You may have heard the term palliative care, but are unsure about what it means when you agree to this type of care. Palliative care is a care approach that focuses on providing relief from the symptoms, pain, and stress that is often associated with serious illnesses. It is most helpful to start palliative care early as the interventions are essential to define the goals of care and to minimize difficult symptoms in a timely manner (Koekkoek et al., 2022).
The primary goal of this type of care is a holistic approach to improve the quality of life for people facing life-threatening or chronic conditions. It also begins to involve the family much deeper in discussions about future health planning.
Palliative care is comprehensive in nature and is able to address the physical, emotional, social, and spiritual needs of people and their families. It can be provided at any stage of an illness, alongside curative treatments or as the main form of care when curative options are no longer effective or desired. Palliative care can further transition into hospice care once someone is approaching the end of life.
The top benefits of palliative care include:
- Improved quality of life: Palliative care focuses on enhancing the quality of life for individuals with serious illnesses. In managing symptoms and addressing physical, emotional, and psychosocial needs, people can live as comfortably and fully as possible.
- Symptom management: Palliative care teams are skilled in managing pain, nausea, breathlessness, fatigue, and other distressing symptoms associated with serious illnesses. By minimizing the impact of these symptoms, it will improve overall well-being for the person while also decreasing the stress and anxiety of family members. Family caregivers can often suffer negative consequences from the presence and intensity of these symptoms, therefore, optimizing the control of symptoms will benefit not only the patients but also their caregivers (Valero-Cantero et al., 2022)
- Enhanced communication: Palliative care encourages open and honest communication between patients, their families, and healthcare providers. It facilitates discussions about treatment options, goals of care, and end-of-life decisions, ensuring that everyone is informed and involved in decision-making. The goals and wishes of the person should always be central to the communication, and the plan of care is built in a supportive and compassionate way.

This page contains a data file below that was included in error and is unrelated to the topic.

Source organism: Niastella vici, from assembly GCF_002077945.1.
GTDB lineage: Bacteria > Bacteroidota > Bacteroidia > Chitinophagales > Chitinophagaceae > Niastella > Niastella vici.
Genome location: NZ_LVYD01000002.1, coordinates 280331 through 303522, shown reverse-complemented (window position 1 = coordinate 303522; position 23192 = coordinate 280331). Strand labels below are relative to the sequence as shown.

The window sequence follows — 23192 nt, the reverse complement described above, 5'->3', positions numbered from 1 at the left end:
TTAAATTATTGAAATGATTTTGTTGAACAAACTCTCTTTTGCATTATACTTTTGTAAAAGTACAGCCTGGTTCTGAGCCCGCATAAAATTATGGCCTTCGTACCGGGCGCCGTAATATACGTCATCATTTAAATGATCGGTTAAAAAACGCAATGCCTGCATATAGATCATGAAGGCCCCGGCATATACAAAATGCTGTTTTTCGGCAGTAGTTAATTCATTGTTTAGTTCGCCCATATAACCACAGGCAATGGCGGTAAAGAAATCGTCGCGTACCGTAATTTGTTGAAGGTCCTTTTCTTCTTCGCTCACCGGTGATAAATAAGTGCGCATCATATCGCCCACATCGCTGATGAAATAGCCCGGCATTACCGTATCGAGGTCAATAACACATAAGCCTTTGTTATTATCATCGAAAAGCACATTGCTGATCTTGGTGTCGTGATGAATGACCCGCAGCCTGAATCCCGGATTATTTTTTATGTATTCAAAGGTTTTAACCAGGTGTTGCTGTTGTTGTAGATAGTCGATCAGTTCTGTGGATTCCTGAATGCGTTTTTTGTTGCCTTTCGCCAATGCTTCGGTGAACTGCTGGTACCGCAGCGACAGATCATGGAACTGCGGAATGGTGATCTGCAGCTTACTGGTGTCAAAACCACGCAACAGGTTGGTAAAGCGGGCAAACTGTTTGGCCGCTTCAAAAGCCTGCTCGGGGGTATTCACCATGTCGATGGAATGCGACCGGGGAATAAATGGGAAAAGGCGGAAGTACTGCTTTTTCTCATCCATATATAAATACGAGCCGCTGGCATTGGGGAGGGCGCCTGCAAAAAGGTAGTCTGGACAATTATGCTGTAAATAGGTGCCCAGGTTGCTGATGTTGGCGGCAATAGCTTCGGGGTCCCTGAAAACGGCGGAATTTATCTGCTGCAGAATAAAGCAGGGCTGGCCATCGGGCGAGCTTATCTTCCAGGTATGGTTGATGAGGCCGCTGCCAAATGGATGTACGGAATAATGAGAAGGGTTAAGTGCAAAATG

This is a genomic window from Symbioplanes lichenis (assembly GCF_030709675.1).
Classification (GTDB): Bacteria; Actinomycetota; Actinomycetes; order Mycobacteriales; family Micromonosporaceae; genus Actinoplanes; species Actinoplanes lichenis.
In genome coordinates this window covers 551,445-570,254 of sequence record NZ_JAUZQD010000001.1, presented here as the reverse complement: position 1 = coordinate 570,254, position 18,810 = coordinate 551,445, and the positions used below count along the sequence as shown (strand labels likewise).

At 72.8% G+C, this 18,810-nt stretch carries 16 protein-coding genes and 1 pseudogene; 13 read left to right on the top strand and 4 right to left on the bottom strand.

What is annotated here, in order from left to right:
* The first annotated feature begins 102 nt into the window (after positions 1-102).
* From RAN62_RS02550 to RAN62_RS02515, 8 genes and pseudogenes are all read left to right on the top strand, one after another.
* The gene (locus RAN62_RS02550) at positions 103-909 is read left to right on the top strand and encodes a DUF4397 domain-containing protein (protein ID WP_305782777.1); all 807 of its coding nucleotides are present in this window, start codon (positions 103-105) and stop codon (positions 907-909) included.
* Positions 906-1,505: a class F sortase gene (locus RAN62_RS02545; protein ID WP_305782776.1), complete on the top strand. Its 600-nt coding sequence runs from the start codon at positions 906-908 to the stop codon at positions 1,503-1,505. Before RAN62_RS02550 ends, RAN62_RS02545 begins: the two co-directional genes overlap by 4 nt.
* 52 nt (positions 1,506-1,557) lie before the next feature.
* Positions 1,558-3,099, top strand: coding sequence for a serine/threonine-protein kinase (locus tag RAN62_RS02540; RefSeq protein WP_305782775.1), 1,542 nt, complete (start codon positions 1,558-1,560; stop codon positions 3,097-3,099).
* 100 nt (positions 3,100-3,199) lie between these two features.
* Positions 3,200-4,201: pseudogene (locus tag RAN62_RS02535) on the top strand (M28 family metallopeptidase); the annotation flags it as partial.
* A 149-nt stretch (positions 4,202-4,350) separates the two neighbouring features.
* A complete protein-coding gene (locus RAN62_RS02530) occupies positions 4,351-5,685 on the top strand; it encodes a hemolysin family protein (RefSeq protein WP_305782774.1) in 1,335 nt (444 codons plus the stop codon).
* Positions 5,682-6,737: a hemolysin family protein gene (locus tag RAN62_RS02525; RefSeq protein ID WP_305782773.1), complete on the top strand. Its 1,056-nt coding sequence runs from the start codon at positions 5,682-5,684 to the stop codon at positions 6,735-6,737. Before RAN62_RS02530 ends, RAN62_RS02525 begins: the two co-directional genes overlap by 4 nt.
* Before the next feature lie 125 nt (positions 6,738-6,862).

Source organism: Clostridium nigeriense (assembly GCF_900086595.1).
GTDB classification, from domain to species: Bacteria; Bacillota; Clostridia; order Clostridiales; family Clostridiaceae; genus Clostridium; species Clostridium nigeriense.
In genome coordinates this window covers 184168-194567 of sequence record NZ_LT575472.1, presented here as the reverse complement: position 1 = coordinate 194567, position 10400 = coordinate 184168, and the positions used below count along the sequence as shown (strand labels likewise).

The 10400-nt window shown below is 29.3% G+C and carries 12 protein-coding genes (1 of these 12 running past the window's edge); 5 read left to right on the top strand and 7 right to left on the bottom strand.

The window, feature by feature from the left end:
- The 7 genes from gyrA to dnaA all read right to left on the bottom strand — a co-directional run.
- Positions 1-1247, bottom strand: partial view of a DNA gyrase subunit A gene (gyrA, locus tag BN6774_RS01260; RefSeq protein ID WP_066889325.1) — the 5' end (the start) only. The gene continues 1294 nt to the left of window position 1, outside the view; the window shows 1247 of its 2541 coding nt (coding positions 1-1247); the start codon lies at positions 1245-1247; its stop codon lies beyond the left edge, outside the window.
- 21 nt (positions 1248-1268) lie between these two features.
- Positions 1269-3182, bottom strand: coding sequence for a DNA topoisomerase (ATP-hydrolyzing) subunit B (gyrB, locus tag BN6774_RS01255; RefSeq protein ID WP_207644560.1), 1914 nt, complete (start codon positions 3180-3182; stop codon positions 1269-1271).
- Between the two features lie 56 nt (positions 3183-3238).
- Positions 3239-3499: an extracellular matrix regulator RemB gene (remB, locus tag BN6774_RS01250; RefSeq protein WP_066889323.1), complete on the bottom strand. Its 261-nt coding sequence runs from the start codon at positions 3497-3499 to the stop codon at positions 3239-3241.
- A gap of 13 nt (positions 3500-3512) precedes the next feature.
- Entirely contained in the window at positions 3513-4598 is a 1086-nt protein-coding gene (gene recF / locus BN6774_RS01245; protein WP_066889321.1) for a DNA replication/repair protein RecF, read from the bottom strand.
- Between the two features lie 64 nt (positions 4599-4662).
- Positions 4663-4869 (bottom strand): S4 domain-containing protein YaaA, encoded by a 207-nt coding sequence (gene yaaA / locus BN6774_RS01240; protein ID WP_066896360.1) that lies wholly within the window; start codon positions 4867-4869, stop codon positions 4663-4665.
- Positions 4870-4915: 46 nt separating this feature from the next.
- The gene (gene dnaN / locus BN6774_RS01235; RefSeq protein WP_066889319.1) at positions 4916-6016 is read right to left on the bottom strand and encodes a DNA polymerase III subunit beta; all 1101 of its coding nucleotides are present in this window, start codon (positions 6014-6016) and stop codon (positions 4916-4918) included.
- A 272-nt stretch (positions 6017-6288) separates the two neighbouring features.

- Emotional and psychosocial support: Palliative care addresses the emotional and psychological aspects of a serious illness. This can include counseling, emotional support, and resources to help patients and their families cope with the challenges they face. This is particularly important as all parties may carry fear and anxiety that they don’t want to show or are afraid to talk about. Having a nurse assess family dynamics is very helpful for navigating the resources and support available.
- Care coordination: Palliative care teams collaborate with other healthcare professionals involved in a patient’s care. This can include home care, physical therapy, and all other specialties involved. A private family nurse is particularly helpful in this setting to ensure smooth transitions between the different healthcare settings and help coordinate various aspects of care. The private nurse can also serve as an advocate for managing medications, therapies, and referrals to specialists to ensure that all care is in alignment with the goals of the person and the family.
- Family support: Palliative care recognizes the impact of serious illness on the patient’s family and loved ones. It provides emotional support and assistance with practical matters, to help families understand the complex journey and cope with the challenges. A private family nurse is incredibly supportive in this dynamic as they see the whole family as the patient, and can address the unique family dynamics as an unbiased professional.
- Continuity of care: Palliative care can be provided alongside curative treatments, ensuring a seamless continuum of care. It helps individuals transition between different treatment modalities and provides ongoing support, even when curative options are no longer pursued. The goals of care must be patient-centered. This means there is a strong emphasis on preserving the dignity and autonomy of patients while also respecting their values, beliefs, and cultural backgrounds. Ultimately, this allows people to make choices that align with their wishes and preferences.
Palliative care is typically covered by most insurance plans, including private insurance, Medicare, and Medicaid, however specific services may vary depending on the insurance provider and the specific plan. In many cases, palliative care is considered a part of the standard medical services covered by insurance. It may cover costs associated with: consultations with palliative care specialists, pain and symptom management, counseling and emotional support, medications, medical equipment, and home visits by healthcare professionals.Individuals need to review their insurance policy or contact their insurance provider directly to understand the specific coverage details for palliative care.
Additionally, private nursing companies can work alongside palliative care teams for a seamless experience for the person and their families. They can often expedite the care that is given by the palliative care teams and can provide additional recommendations for adjuvant treatment options. To learn more about how a private nurse can augment your palliative care plan, please visit navinurses.com.
Looking for more information on hospice care? Read our recent blog post for more information.